Steps to English Proficiency

A review of the framework and its writing continua
Abstract

Given the current increased presence of English Language Learners (ELLs) in our Ontario elementary and secondary classrooms, teachers are faced with a challenging task of assessing each student’s language ability, placing students in suitable programs, and tracking progress. The Steps To English Proficiency is a tool developed by the Ministry of Education, team of educators, and experts in assessment and content that will support classroom teachers to make appropriate decisions and continue to track their students’ performance in order to make the most suitable choices for their students. This article will specifically review the writing portion of the framework and hopes to provide insight to teachers who may be interested to adopt this framework by highlighting the strengths and weaknesses of this framework.  Continue Reading →

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Language on the Orient Express: A Guide to Mandarin for English Teachers

Foreigners living in 1920s Shanghai apparently counselled new arrivals that “those who learn Chinese go mad” (Kane, 2006, p. 17). Certainly there has been a long tradition of outsiders looking on the Chinese language as a confusing mass of chicken-scratch writing and syncopated bursts of rhyming syllables. In turn, Chinese people themselves were often portrayed by Westerners as aloof, inscrutable and incomprehensible to outsiders. The reasons for surmounting such racist representations are pressing for both English- speaking students of Chinese and teachers of English to Chinese, particularly in light of the crucial role China will play on the global stage in the twenty-first century. With this in mind, this article provides a general overview of Mandarin Chinese geared towards teachers and students who have had limited exposure to the language.  Continue Reading →

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Supporting Blended Learning in an EFL Teaching Environment

Supporting blended learning at a college with a face-to-face classroom model can be a challenge, particularly in an EFL learning environment. Faculty need clear guidelines about the institutional definition of blended learning, a strong sense of why they should “blend” technology and face-to-face methods, as well as the know-how for tools and resources amongst a range of other considerations. In order to better support faculty, our Learning Technologies team offered a Blended Learning Workshop Pilot Series to support a culture of learning starting with basic technology tools and resources freely available to faculty. The following describes how we went about creating and delivering the series, and provides insights into what we learned from the experience and feedback from faculty.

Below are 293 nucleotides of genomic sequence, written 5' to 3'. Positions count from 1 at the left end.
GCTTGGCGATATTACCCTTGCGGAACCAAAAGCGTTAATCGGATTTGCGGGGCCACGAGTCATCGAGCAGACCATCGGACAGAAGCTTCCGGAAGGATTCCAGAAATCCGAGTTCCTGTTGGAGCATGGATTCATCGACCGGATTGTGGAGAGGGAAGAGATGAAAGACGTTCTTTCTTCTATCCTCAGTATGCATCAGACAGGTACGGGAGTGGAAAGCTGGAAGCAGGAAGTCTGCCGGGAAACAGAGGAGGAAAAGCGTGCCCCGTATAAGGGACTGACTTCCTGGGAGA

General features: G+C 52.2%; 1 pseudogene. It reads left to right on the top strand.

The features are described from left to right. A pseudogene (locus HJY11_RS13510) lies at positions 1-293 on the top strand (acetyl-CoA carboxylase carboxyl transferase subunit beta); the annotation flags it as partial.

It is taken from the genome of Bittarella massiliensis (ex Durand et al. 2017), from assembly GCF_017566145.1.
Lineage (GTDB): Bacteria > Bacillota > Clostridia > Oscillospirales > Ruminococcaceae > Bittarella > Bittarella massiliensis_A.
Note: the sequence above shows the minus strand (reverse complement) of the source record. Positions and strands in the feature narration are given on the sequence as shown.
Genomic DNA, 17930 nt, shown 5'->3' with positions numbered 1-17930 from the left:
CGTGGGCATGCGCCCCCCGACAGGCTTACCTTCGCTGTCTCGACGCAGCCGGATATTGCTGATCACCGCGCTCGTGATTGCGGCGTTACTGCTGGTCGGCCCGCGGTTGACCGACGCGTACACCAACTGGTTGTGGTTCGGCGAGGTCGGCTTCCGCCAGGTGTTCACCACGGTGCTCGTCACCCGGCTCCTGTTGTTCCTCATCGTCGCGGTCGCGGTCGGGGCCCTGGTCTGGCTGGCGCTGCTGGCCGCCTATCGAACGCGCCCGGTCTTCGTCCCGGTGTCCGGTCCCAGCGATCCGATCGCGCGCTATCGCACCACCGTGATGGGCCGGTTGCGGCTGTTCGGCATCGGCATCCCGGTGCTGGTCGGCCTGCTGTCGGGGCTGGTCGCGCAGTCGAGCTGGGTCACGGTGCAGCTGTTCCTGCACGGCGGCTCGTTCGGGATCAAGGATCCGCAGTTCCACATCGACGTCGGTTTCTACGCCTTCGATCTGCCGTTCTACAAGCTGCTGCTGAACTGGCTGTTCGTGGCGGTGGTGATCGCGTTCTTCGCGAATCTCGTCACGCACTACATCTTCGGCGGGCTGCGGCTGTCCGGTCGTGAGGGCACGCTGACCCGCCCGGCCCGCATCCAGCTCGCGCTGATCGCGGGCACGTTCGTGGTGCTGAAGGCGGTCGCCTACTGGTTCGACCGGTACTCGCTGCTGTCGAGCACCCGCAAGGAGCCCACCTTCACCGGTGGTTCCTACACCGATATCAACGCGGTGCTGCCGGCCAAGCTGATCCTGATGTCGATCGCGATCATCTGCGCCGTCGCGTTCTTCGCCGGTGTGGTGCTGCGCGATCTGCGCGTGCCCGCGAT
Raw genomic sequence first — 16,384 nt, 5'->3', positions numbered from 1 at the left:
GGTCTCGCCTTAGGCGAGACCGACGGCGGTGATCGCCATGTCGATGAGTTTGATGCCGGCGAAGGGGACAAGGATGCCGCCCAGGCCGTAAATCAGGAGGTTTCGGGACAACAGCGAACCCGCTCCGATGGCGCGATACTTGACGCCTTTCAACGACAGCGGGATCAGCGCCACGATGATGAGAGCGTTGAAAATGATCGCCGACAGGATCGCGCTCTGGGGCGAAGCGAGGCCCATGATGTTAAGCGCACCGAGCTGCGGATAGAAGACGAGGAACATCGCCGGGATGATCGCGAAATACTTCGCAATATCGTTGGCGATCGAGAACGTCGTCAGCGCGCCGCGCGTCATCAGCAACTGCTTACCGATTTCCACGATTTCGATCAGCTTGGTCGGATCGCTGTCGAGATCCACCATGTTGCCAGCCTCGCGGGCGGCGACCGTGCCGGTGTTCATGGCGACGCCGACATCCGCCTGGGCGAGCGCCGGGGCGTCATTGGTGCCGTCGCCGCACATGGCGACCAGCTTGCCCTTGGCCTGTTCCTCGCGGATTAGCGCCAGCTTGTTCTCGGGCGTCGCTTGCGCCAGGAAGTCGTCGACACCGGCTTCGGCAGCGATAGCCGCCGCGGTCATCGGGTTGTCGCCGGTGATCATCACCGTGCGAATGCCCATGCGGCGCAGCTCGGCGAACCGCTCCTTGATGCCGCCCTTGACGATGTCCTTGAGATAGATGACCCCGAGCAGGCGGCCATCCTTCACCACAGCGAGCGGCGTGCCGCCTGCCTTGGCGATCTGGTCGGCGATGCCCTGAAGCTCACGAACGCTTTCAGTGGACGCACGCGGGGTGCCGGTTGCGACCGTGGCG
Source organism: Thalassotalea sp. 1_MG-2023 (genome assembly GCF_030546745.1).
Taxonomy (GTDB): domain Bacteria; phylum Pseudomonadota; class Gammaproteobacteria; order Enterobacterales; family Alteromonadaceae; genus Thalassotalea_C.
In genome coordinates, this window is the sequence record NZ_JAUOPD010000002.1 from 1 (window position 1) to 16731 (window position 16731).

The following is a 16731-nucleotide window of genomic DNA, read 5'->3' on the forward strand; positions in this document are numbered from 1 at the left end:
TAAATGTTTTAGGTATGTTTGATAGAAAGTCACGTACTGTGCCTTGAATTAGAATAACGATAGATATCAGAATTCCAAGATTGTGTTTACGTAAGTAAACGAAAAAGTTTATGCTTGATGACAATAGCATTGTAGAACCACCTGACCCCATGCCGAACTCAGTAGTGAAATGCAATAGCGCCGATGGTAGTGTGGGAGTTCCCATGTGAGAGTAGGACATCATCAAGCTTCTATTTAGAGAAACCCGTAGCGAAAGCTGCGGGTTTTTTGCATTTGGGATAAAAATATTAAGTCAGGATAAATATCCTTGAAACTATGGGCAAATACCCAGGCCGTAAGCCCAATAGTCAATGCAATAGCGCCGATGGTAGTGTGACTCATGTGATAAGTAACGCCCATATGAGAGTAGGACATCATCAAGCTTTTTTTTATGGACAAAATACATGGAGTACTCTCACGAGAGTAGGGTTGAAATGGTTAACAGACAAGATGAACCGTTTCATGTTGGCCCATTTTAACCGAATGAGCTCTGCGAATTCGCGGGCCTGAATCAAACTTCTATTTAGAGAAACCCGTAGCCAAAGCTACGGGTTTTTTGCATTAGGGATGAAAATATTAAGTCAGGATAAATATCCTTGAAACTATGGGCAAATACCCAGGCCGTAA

Blended Learning

We have decided to use the definition from the University of Central Florida’s Blended Learning Toolkit for the purposes of our pilot series,  Continue Reading →

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Teaching Critical Thinking Skills in a Disciplinary Context

Critical thinking (CT) is a fundamental defining concept of a Western university education (Barnett, 1997) and it lies “at the heart of EAP” (de Chazal, 2014, p. 12). However, there is  a  discrepancy  between  the  findings  of  several  experimental  studies  that  show  CT to be particularly suited to a content or theme-based approach, and how it is currently conceptualized  and  taught  in  many  English  for  Academic  Purposes  (EAP)  programs. Some EAP foundation programs tend to regard it as a discrete transferrable skill- one not necessarily embedded within a particular theme or subject.

This article aims to answer one question: how can CT best be taught to EFL/EAP students? It will argue that integrating the teaching of CT within a discipline or subject is particularly effective for EFL learners.  Continue Reading →

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Linc Field Trips in the Post-Funding World: Five Changes

Arms laden with Food Basics groceries, we trudged south west across snowy Victoria Park Avenue and Sheppard Avenue East and took shelter kitty corner in the iconic Johnny’s Burgers in Scarborough before heading for Round Two of grocery shopping, a multicultural one at Hong Tai Supermarket.

Just one of dozens of field trips in recent years to places far and near to help my students not only to learn and use the language but also to settle in their new home of Canada. Looking back, it’s hard not to notice how different field trips have become in the post- funding world. Gone are end-to-end, fully paid for rides in yellow school buses and padded seats to subsidized tourist destinations up the CN Tower or over at the zoo.  Continue Reading →

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Viva La Lingua Franca: On the Art of the Apology

My father is a fan of an Italian-dubbed, German soap opera called Tempesta D’Amore, saga television at its very best. Set in a five-star hotel with characters who cheat, lie, and connive like cousins at a Trump family-reunion picnic, it would occasionally pull me into the vortex of daytime viewing, spending the entire episode trying to figure out the Byzantine plotlines of complicated relationships.

“I don’t get who these people are.”

“They brother and sister-in-law,” my father would explain, “but his wife, her sister, was die. Now she’s love him and she’s pretends she sick so he’s no leave.”

“But why is she ‘remembering blood’? I don’t get what they’re arguing about.”

“They was kill and bury somesbody together.”

“I can’t believe you called this a ‘family’ show.”

In the end,  Continue Reading →

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